Native American Hemp Rugs and Carpets
Formerly, the Indians made very handsome carpets. They have a wild hemp that grows about six feet high, in open, rich, level lands, and which usually ripens in July: it is plenty on our frontier settlements. When it is fit for use, they pull, steep, peel, and beat it; and the old women spin it off the distaffs, with wooden machines, having some clay on the middle of them, to hasten the motion. When the 024coarse thread is prepared, they put it into a frame about six feet square, and instead of a shuttle, they thrust through the thread with a long cane, having a large string through the web, which they shift at every second course of the thread. When they have thus finished their arduous labour, they paint each side of the carpet with such figures, of various colours, as their fruitful imaginations devise; particularly the images of those birds and beasts they are acquainted with; and likewise of themselves, acting in their social, and martial stations. There is that due proportion and so much wild variety in the design, that would really strike a curious eye with pleasure and admiration. J. W—t, Esq., a most skilful linguist in the Muskohge dialect, assures me, that time out of mind they passed the woof with a shuttle; and they have a couple of threddles, which they move with the hand so as to enable them to make good dispatch, something after our manner of weaving. This is sufficiently confirmed by their method of working broad garters, sashes, shot pouches, broad belts, and the like, which are decorated all over with beautiful stripes and chequers.
The women are the chief, if not the only, manufacturers; the men judge that if they performed that office, it would exceedingly depreciate them. * * * In the winter season, the women gather buffalo's hair, a sort of coarse, brown, curled wool; and having spun it as fine as they can, and properly doubled it, they put small beads of different colours upon the yarn, as they work it, the figures they work in those small webs, are generally uniform, but sometimes they diversify them on both sides. The Choktah weave shot-pouches which have raised work inside and outside. They likewise make turkey feather blankets with the long feathers of the neck and breast of that large fowl—they twist the inner end of the feathers very fast into a strong double thread of hemp, or the inner bark of the mulberry tree, of the size and strength of coarse twine, as the fibres are sufficiently fine, and they work it in manner of fine netting. As the feathers are long and glittering, this sort of blankets is not only very warm, but pleasing to the eye.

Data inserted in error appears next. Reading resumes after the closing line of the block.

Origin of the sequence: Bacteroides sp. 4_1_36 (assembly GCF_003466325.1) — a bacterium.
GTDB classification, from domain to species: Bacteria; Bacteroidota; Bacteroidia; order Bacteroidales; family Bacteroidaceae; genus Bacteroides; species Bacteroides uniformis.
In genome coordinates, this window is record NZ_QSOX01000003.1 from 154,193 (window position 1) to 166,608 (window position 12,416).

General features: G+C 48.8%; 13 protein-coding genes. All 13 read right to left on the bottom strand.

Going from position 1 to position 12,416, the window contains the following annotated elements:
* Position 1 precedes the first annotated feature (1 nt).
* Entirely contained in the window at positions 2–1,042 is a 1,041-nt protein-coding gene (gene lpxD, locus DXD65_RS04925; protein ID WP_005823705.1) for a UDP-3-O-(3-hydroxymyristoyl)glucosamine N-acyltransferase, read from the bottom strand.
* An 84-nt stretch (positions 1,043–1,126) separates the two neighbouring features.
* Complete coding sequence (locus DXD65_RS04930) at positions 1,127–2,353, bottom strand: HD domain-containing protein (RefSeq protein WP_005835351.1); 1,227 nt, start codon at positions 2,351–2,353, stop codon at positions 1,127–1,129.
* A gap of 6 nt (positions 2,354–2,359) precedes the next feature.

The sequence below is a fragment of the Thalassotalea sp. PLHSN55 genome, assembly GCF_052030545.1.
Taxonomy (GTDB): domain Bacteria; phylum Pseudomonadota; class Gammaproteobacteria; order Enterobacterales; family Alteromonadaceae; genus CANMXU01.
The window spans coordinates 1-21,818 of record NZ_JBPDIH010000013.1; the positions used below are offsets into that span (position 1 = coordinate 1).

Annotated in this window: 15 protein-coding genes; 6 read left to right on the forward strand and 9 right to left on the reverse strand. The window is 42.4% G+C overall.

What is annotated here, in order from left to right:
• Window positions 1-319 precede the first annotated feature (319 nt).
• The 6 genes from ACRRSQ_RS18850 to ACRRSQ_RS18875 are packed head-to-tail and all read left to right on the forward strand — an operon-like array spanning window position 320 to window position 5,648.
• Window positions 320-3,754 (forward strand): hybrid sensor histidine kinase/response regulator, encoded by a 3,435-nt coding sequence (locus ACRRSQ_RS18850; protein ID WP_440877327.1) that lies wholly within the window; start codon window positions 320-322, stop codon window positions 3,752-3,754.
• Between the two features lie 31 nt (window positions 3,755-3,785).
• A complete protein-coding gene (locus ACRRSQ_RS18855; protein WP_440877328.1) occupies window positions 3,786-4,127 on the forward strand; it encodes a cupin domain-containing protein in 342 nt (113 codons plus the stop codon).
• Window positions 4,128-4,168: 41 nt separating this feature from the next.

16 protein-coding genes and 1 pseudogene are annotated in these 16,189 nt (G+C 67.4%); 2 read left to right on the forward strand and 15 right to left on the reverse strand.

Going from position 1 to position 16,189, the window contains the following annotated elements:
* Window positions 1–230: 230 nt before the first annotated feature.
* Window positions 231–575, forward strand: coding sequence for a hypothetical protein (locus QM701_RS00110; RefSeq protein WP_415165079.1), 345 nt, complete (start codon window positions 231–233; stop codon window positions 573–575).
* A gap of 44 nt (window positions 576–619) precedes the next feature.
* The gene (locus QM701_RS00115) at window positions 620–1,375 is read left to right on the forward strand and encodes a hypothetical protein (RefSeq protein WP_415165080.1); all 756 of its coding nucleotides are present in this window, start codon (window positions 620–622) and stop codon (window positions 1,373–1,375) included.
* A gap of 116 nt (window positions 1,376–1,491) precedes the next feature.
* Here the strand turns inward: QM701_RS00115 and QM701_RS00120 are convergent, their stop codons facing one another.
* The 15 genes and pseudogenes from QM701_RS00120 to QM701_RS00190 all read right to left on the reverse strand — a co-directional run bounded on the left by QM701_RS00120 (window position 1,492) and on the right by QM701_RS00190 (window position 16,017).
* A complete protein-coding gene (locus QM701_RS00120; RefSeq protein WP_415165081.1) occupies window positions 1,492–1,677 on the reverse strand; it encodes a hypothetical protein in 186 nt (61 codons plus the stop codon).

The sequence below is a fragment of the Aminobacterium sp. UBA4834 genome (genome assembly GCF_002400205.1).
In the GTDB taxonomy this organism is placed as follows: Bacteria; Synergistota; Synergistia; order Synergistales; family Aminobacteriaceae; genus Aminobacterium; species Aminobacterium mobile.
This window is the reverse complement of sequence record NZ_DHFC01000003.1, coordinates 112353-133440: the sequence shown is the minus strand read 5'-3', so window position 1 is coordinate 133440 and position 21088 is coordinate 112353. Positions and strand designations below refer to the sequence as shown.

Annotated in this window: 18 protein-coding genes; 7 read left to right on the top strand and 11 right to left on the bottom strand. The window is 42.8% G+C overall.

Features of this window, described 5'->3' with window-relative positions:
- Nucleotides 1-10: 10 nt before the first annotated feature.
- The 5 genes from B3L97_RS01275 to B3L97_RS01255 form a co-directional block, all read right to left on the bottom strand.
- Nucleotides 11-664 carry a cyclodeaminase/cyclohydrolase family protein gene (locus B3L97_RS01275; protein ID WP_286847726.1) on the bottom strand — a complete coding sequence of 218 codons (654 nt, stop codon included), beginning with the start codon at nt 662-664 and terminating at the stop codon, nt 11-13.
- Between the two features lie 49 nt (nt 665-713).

The extent and importance of the art among the Gulf tribes are indicated by a number of early observers. The Knight of Elvas speaks of the use of blankets by the Indians, 83 degrees west longitude, and 32 degrees north latitude, or near the central portion of Georgia:
These are like shawls, some of them are made from the inner barks of trees, and others from a grass resembling nettle, which, by threading out, becomes like flax. The women use them for covering, wearing one about the body from the waist downward, and another over the shoulder, with the right arm left free, after the manner of the gypsies: the men wear but one, which they carry over their shoulders in the same way, the loins being covered with a bragueiro of deer-skin, after the fashion of the woolen breech-cloth that was once the custom of Spain. The skins are well dressed, the color being given to them that is wished, and in such perfection, that, when of vermilion, they look like very fine red broadcloth, and when black, the sort in use for shoes, they are of the purest. The same hues are given to blanket